In spite the all round acceptance of the concept that education for the average Hindu child of Jaffna should be done within its cultural existence, Navalar school did not turn out to be a success. It was too religious. In a way it was also a missionary effort, in the Saivaite sense of the term. So after the passing away of Navalar a crucial modification was made in this educational concept viz. teach all the subjects in English medium,
but within an overall Hindu framework, and that framework need not be over religious. If the Hindu environment is maintained it would be enough. This was the framework within which the Hindu-English. schools started functioning. It could be said that this type of education started with the founding of the “ Jaffna Hindu College” in 1888.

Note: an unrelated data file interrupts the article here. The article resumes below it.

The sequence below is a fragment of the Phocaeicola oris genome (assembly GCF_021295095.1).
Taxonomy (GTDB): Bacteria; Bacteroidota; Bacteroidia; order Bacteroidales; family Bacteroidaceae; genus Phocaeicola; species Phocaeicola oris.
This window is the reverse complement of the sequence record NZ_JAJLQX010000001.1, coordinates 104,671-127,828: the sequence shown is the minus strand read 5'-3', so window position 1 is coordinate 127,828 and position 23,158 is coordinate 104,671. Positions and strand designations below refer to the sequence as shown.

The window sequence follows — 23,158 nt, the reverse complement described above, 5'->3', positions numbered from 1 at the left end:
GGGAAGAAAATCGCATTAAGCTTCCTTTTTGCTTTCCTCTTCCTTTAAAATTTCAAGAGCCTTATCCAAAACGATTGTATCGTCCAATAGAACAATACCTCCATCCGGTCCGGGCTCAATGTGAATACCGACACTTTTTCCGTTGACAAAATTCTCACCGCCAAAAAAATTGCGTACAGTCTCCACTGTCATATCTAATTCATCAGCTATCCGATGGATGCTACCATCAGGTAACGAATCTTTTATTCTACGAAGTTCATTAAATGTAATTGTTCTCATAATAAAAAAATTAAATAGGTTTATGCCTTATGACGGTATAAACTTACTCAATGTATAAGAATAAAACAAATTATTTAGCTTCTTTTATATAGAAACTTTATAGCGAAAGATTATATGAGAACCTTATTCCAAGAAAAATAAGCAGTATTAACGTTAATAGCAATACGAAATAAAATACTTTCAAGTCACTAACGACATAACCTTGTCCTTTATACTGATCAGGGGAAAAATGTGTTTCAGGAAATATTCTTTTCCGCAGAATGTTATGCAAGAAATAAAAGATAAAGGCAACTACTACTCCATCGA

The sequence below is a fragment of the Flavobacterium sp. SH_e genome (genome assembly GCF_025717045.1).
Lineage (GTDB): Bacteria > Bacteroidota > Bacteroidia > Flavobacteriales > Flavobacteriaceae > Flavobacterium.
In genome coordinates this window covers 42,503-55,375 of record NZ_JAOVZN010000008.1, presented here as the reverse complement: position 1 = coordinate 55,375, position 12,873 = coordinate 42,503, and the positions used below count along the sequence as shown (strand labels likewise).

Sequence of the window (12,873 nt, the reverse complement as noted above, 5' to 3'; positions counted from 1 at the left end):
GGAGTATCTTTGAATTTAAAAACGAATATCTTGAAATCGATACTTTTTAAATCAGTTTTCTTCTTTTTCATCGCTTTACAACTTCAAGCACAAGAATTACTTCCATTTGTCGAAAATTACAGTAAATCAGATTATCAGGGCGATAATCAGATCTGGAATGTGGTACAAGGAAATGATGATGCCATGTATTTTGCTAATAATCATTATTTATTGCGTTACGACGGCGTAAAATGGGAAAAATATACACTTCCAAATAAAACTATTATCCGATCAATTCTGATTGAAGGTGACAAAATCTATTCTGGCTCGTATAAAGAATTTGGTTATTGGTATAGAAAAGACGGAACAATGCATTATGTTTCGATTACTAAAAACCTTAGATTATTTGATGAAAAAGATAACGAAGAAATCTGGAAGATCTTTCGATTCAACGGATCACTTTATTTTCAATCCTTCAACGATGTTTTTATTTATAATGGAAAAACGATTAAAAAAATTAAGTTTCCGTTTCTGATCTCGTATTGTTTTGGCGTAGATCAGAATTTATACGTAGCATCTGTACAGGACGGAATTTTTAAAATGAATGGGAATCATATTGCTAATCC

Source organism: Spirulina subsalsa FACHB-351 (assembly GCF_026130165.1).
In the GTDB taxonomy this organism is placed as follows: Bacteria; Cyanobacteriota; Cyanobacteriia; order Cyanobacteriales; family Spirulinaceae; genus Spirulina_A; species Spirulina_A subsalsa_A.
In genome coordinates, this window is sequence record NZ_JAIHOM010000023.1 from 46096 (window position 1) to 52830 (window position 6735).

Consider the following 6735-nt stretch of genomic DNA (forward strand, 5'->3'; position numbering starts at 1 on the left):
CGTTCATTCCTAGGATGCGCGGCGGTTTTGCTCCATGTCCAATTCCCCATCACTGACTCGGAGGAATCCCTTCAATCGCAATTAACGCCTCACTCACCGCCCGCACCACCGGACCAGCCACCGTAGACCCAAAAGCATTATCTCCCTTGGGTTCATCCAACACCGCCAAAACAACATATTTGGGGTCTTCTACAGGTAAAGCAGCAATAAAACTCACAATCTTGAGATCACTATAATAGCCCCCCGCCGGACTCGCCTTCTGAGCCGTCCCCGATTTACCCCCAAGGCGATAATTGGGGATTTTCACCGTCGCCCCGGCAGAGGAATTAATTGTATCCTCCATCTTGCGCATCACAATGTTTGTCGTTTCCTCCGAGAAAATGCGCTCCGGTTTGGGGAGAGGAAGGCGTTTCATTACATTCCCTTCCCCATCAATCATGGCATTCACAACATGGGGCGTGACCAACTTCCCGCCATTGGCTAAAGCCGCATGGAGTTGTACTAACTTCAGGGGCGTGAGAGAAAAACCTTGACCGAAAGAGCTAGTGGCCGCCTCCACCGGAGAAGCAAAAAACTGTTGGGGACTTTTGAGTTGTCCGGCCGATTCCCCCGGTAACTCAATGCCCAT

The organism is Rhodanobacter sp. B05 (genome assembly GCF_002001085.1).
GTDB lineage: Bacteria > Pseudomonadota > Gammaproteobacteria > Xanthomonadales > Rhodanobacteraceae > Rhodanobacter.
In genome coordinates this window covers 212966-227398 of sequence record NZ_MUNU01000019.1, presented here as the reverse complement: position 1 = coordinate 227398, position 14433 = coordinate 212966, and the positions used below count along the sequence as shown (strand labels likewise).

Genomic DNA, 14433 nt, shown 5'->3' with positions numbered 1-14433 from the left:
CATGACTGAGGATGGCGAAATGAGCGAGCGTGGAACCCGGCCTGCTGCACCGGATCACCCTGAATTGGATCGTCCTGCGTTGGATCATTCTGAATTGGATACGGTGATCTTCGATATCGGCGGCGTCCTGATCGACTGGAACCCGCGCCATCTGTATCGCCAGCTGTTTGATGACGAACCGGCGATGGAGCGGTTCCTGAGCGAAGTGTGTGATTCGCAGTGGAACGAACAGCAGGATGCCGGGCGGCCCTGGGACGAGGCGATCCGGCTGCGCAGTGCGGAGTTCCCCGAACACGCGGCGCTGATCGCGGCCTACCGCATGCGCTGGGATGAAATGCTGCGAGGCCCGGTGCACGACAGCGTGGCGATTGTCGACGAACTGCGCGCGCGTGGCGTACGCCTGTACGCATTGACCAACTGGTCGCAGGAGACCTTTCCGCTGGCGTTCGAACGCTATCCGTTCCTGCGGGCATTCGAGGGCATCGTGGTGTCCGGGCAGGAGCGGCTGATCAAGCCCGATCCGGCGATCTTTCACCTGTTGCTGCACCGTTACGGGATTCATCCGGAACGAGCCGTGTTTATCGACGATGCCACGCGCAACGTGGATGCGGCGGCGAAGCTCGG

That led to an interesting social situation, that is, the student retains his Hindu background - he is taught all the basic text for that; in fact Navalar’s books were taught - but in terms of his educational progress he could proceed unhindered in the English medium education.
More important was the social control of education exercised at the village level. Very soon the Hindu-English schools spread into the villages, but these schools were not open to the students from the depressed castes. They had to be at the primary level Tamil Schools built for them. Most of them went without education and when there came in the system of compulsory attendance, children from these castes studied up to grade V and did not continue thereafter.
In fact the major social change in Jaffna-Tamil society occurs with the abolition of the fee-levying system (free education) and with the adoption of Tamil as a medium of education at all levels, including the University.